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Mr. Philip Barrett, Thomas J. Boulton, and Terry D. Nixon
Prior research attributes negative stock market performance following episodes of social unrest to elevated uncertainty. However, social unrest does not solely increase uncertainty, but separately acts to decrease investor sentiment. To determine which effect dominates, we study initial public offering (IPO) underpricing, which responds differently to changes to uncertainty and investor sentiment. Consistent with the notion that social unrest dampens investor sentiment, we find robust evidence that IPO first-day returns are lower during times of greater social unrest. Limits to arbitrage intensify the negative relation between social unrest and underpricing. Notably, strong institutional frameworks mitigate the impact of social unrest on underpricing, suggesting that quality institutions weaken the link between investor sentiment and returns.
William Gbohoui, Rasmané Ouedraogo, and Yirbehogre Modeste Some
Policymakers from the sub-Saharan Africa (SSA) region often flag a mispricing of their sovereign debt presumably originating from a perception risk by international investors that lead to "unjustifiably" high borrowing costs. Against this background, this paper explores the extent to which a potential SSA premium exists in the financial markets following a broader two-fold approach. Firstly, using a sample of 1592 international primary sovereign fixed coupon bonds issued between 2003-2021 from Bond Radar by 89 countries, we find that SSA countries pay significantly higher coupon at issuance compared to their peers from other regions. Secondly, we assess whether there is any bias against SSA countries in the secondary market that would result in higher refinancing cost. Based on an unbalanced panel of quarterly data covering 107 countries over 1990 – 2022, we find that SSA countries pay higher refinancing costs in the secondary market. The paper further explores whether there are other factors overlooked by the literature that matter for the risk pricing by international investors. In that respect, we explore the sensitivity of spreads to some structural dimensions where SSA countries face acute challenges―the transparency of budget process, the importance of the informal sector, the level of financial development, and the quality of public institutions. The results show that the excess premium estimated for SSA countries vanishes when these structural factors are accounted for in the regressions.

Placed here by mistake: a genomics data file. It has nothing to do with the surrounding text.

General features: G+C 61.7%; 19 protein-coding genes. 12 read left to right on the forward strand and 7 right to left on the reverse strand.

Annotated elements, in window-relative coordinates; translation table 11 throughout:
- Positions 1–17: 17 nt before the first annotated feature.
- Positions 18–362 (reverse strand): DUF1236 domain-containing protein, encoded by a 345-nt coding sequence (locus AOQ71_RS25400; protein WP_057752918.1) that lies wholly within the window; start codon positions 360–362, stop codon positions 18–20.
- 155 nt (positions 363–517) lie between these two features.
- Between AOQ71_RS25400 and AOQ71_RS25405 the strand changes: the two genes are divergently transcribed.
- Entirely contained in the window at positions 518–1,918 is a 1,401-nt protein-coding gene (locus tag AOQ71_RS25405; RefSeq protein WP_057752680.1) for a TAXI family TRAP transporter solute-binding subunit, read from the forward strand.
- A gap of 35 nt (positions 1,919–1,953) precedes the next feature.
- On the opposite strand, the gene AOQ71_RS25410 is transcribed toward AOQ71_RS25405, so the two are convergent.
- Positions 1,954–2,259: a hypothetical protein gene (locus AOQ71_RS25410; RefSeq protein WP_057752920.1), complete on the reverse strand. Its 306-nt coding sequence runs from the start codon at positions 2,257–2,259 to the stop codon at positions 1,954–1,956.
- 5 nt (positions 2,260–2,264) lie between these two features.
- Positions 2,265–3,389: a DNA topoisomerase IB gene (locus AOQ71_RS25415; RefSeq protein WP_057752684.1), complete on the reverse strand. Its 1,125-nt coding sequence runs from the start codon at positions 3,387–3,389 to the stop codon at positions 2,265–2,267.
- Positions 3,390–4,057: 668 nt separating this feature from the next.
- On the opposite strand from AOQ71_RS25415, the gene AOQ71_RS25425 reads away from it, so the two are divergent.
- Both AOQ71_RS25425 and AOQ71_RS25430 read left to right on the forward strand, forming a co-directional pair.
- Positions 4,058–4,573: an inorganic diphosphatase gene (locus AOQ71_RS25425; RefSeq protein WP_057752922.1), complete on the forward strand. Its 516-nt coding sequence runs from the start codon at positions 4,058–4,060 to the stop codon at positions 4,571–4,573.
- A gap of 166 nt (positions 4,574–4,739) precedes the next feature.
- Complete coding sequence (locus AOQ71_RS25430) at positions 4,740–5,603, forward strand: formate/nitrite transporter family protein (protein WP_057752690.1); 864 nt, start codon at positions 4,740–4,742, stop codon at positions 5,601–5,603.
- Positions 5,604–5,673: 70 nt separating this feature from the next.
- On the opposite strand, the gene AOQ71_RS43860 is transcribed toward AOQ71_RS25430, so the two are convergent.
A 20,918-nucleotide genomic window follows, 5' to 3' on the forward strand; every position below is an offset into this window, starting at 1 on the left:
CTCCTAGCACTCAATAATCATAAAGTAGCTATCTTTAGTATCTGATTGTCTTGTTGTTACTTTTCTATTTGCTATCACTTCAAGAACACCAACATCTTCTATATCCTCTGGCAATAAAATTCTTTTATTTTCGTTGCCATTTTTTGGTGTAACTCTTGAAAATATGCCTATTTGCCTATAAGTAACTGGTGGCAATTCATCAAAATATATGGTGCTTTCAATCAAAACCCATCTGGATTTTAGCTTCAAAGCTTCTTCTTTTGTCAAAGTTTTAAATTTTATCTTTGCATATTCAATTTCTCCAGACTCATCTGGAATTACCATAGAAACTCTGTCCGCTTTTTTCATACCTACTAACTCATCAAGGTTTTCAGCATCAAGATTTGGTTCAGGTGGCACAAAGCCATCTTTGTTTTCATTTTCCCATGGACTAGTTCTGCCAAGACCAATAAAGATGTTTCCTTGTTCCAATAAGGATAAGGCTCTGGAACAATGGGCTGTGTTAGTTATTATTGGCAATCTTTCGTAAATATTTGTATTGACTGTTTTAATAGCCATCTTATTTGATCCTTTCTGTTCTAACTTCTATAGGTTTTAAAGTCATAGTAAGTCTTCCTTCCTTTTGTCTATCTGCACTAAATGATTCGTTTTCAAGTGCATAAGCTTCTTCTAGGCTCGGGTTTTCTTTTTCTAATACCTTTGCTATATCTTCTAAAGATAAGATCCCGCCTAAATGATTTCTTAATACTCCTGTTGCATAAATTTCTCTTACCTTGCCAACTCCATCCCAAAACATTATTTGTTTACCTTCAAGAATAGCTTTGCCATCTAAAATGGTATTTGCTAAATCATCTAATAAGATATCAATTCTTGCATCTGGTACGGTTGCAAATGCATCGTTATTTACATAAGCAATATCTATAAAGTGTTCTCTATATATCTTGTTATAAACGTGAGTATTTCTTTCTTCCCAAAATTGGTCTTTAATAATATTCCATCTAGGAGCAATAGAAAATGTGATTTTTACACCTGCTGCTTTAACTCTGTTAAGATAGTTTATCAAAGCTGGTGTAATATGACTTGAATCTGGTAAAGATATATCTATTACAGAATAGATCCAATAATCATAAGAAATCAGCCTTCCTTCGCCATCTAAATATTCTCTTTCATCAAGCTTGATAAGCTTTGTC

Torsten Ehlers, Ulrike Elsenhuber, Kumar Jegarasasingam, and Eric Jondeau
Environmental, Social, and Governance (ESG) scores are a key tool for asset managers in designing and implementing ESG investment strategies. They, however, amalgamate a broad range of fundamentally different factors, creating ambiguity for investors as to the underlying drivers of higher or lower ESG scores. We explore the feasibility and performance of more targeted investment strategies based on specific ESG categories, by deconstructing ESG scores into their granular components. First, we investigate the characteristics of the various categories underlying ESG scores. Not all types of ESG categories lend themselves to more focused strategies, which is related to both limits to ESG data disclosure and the fundamental challenge of translating qualitative characteristics into quantitative measures. Second, we consider an investment scheme based on the exclusion of firms with the lowest scores in a given category of interest. In most cases, this strategy allows investors to substantially improve the ESG category score, with a marginal impact on financial performance relative to a broad stock market benchmark. The exclusion results in regional and sectoral biases relative to the benchmark, which may be undesirable for some investors.We then implement a “best-in-class” strategy by excluding firms with the lowest category scores and reinvesting the proceeds in firms with the highest scores, maintaining the same regional and sectoral composition. This approach reduces the tracking error of the portfolio and slightly improves its risk-adjusted performance, while still yielding a large gain in the targeted ESG category score.
International Monetary Fund. Finance Dept. and International Monetary Fund. Legal Dept.

The International Monetary Fund (IMF) approved on February 8, 2023 the applications of the Caribbean Development Bank (CDB), the Development Bank of Latin America (known as Corporacion Andina de Fomento or CAF), the European Bank for Reconstruction and Development (EBRD), the European Investment Bank (EIB), and the Inter-American Development Bank (IADB) to become prescribed holders of Special Drawings Rights (SDRs). The SDR is an international reserve asset created by the IMF to supplement the reserves of IMF members that participate in the SDR Department. The IMF’s Articles of Agreement authorize the IMF to prescribe (i.e., approve) as holders of SDRs (i) non-members, (ii) members that are not participants in the SDR Department; (iii) institutions that perform functions of a central bank for one or more IMF member countries, and (iv) other official entities (which all five entities approved on February 8 are). Prescribed holders may acquire, hold and use SDRs in transactions by agreement and in operations. Approval of these five institutions brings the number of prescribed holders to twenty.